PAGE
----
You have the knowledge, just put it to use! Along with being confident, speak up and offer ideas. You are creative and smart, and by golly, people like you. You bring a different perspective to the game and can offer ideas and solutions that no one else can. Be confident.
Keep in touch with the people you interned with, they may become your employers or coworkers down the road. Twice a year, check in with your old supervisor. See what’s been going on at the company, and if you want to work there, see how you can offer help. Don’t only stay connected with your intern supervisors, but also stay connected to your old professors. I got my first professional design job from a someone my college professor connected me to.
You’re in this internship to learn from real world experience, but you’re also there to make connections with people with more experience and know-how than you. You should buy your supervisor lunch or coffee if you want to learn more about what they do. You can learn so much from having an intentional conversation with someone who’s further down the road in their career, and these opportunities don’t always come up while on the job because work can get in the way.
Another group to stay connected with: your classmates. They can offer more support and information than anyone out there. They know your station in life and what you’re going through. They’ll let you know when they hear of an open position. Stay connected.
You’re an intern, not the president. Get down and dirty and don’t expect to do glamorous work all the time. Working hard at the little things can show that you’re worthy of working on the bigger things. Here at FoxFuel, no one is too good to unload the dishwasher—our Chief Creative Officer, one of the partners and founders of this company, does it almost every day! At a small business like ours, it’s an “all hands on deck” situation. If a client is coming in and the table needs to be wiped off, someone wipes the table. It’s not about pride or your fancy position at the company. It’s about taking pride in the company and doing whatever it takes to make it work. Do the dirty work.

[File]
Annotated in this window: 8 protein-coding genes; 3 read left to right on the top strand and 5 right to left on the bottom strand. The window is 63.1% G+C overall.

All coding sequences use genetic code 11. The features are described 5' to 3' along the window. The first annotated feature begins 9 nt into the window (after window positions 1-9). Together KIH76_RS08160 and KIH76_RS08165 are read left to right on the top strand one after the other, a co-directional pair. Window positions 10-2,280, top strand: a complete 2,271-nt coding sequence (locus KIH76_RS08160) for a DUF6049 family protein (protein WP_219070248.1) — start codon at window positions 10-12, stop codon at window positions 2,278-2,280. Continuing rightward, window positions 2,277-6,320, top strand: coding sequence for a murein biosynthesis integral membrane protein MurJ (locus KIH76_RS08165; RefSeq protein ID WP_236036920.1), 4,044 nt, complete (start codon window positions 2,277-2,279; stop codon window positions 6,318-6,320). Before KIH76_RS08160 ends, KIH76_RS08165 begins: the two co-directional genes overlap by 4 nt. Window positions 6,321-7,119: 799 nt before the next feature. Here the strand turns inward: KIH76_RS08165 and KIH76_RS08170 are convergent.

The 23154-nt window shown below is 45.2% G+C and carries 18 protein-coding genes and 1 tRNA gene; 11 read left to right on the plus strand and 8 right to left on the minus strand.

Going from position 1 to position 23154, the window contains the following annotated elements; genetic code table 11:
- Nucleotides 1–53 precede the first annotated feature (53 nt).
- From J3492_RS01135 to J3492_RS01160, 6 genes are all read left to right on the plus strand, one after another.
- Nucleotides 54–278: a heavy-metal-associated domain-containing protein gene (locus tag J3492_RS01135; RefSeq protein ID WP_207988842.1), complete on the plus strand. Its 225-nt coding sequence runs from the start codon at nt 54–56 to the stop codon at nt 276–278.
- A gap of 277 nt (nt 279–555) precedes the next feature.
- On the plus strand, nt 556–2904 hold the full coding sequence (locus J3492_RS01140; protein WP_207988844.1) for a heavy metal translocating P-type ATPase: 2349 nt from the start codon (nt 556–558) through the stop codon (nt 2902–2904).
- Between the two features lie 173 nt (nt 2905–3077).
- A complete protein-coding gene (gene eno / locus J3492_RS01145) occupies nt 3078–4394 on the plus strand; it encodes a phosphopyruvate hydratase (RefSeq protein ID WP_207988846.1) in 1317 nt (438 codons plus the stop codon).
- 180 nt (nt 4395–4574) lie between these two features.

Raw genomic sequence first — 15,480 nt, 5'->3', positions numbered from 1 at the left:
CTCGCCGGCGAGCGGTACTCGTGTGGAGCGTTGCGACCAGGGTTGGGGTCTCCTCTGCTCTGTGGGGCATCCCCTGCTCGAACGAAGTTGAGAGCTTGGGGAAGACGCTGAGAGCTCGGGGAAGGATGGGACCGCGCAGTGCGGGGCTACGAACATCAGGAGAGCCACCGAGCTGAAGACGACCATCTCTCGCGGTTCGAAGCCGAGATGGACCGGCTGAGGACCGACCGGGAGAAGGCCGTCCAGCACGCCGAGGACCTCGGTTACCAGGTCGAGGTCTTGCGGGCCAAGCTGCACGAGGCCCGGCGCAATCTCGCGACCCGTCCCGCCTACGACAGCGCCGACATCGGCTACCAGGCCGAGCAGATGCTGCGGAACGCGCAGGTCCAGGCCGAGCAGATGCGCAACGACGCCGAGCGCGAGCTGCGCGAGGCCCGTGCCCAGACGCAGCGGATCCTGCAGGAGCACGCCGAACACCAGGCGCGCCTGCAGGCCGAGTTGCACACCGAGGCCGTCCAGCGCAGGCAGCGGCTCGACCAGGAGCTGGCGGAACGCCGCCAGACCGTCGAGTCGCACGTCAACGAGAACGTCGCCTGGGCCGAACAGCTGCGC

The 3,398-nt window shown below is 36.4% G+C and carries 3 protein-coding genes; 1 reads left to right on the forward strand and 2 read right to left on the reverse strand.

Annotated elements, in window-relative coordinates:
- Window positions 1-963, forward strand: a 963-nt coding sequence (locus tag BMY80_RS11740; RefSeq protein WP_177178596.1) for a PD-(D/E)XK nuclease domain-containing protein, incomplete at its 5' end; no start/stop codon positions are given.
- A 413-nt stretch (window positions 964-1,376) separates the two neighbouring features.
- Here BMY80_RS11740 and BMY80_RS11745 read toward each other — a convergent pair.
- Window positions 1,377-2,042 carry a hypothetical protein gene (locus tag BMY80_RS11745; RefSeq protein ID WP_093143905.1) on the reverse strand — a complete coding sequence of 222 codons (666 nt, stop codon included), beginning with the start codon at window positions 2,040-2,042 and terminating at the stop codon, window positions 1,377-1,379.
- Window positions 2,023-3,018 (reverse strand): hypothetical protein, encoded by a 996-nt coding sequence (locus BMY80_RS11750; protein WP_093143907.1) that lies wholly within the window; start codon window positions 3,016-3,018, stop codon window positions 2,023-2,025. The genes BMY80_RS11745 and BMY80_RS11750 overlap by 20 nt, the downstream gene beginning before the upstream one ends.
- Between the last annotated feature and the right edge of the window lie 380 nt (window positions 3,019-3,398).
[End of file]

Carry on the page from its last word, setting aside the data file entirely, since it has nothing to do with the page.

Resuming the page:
Lastly, and most importantly, be teachable. No one knows everything. There’s always a different way, and sometimes a better way, to do something. If you start to think you know everything, you are sabotaging yourself. You will stagnate. You will alienate yourself. Let others help you reach a higher potential. Don’t shut the door to growth by thinking you know best. Don’t take direction personally, but take it seriously. Be teachable.
So there it is. The secrets to success. Show us what you’re good at. Apply at FoxFuel, apply at that dream company. But one note before you go…you are accountable for what you get when you walk away from an internship. If you don’t seize the opportunity, no one is going to hand it to you. So go get it!
P.S. you should probably apply to be a FoxFuel intern!